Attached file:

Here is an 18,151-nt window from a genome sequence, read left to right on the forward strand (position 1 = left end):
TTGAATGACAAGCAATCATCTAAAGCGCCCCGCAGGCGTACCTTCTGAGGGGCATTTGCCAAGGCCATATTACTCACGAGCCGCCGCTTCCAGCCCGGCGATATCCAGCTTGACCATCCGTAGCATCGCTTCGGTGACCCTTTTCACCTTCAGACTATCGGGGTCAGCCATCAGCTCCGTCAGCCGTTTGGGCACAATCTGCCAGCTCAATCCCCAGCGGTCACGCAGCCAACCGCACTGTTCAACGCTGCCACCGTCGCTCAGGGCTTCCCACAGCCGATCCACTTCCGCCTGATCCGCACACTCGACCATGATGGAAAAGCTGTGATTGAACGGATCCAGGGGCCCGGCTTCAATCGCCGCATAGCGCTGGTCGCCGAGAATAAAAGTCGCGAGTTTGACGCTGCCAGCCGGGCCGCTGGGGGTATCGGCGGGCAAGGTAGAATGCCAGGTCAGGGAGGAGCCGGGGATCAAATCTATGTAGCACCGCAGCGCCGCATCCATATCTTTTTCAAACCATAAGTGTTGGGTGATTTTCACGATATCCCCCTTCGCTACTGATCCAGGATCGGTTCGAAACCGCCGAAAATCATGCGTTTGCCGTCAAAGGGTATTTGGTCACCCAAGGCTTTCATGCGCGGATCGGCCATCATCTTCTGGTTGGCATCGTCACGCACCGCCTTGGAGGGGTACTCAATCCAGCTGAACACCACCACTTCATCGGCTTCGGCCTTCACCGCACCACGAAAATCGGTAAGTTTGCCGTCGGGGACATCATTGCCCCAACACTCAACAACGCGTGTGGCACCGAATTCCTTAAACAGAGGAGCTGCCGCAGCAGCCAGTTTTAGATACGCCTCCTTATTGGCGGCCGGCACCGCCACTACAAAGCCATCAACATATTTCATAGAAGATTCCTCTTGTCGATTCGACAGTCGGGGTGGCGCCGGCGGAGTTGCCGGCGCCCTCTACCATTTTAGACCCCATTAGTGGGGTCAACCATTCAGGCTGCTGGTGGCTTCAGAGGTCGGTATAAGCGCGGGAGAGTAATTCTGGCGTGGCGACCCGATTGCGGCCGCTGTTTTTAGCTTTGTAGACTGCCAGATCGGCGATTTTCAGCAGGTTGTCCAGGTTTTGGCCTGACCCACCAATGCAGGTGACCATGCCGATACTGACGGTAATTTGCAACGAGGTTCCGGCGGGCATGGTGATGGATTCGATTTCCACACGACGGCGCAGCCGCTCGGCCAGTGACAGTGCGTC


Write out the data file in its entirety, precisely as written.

Here is an 18,151-nt window from a genome sequence, read left to right on the forward strand (position 1 = left end):
TTGAATGACAAGCAATCATCTAAAGCGCCCCGCAGGCGTACCTTCTGAGGGGCATTTGCCAAGGCCATATTACTCACGAGCCGCCGCTTCCAGCCCGGCGATATCCAGCTTGACCATCCGTAGCATCGCTTCGGTGACCCTTTTCACCTTCAGACTATCGGGGTCAGCCATCAGCTCCGTCAGCCGTTTGGGCACAATCTGCCAGCTCAATCCCCAGCGGTCACGCAGCCAACCGCACTGTTCAACGCTGCCACCGTCGCTCAGGGCTTCCCACAGCCGATCCACTTCCGCCTGATCCGCACACTCGACCATGATGGAAAAGCTGTGATTGAACGGATCCAGGGGCCCGGCTTCAATCGCCGCATAGCGCTGGTCGCCGAGAATAAAAGTCGCGAGTTTGACGCTGCCAGCCGGGCCGCTGGGGGTATCGGCGGGCAAGGTAGAATGCCAGGTCAGGGAGGAGCCGGGGATCAAATCTATGTAGCACCGCAGCGCCGCATCCATATCTTTTTCAAACCATAAGTGTTGGGTGATTTTCACGATATCCCCCTTCGCTACTGATCCAGGATCGGTTCGAAACCGCCGAAAATCATGCGTTTGCCGTCAAAGGGTATTTGGTCACCCAAGGCTTTCATGCGCGGATCGGCCATCATCTTCTGGTTGGCATCGTCACGCACCGCCTTGGAGGGGTACTCAATCCAGCTGAACACCACCACTTCATCGGCTTCGGCCTTCACCGCACCACGAAAATCGGTAAGTTTGCCGTCGGGGACATCATTGCCCCAACACTCAACAACGCGTGTGGCACCGAATTCCTTAAACAGAGGAGCTGCCGCAGCAGCCAGTTTTAGATACGCCTCCTTATTGGCGGCCGGCACCGCCACTACAAAGCCATCAACATATTTCATAGAAGATTCCTCTTGTCGATTCGACAGTCGGGGTGGCGCCGGCGGAGTTGCCGGCGCCCTCTACCATTTTAGACCCCATTAGTGGGGTCAACCATTCAGGCTGCTGGTGGCTTCAGAGGTCGGTATAAGCGCGGGAGAGTAATTCTGGCGTGGCGACCCGATTGCGGCCGCTGTTTTTAGCTTTGTAGACTGCCAGATCGGCGATTTTCAGCAGGTTGTCCAGGTTTTGGCCTGACCCACCAATGCAGGTGACCATGCCGATACTGACGGTAATTTGCAACGAGGTTCCGGCGGGCATGGTGATGGATTCGATTTCCACACGACGGCGCAGCCGCTCGGCCAGTGACAGTGCGTC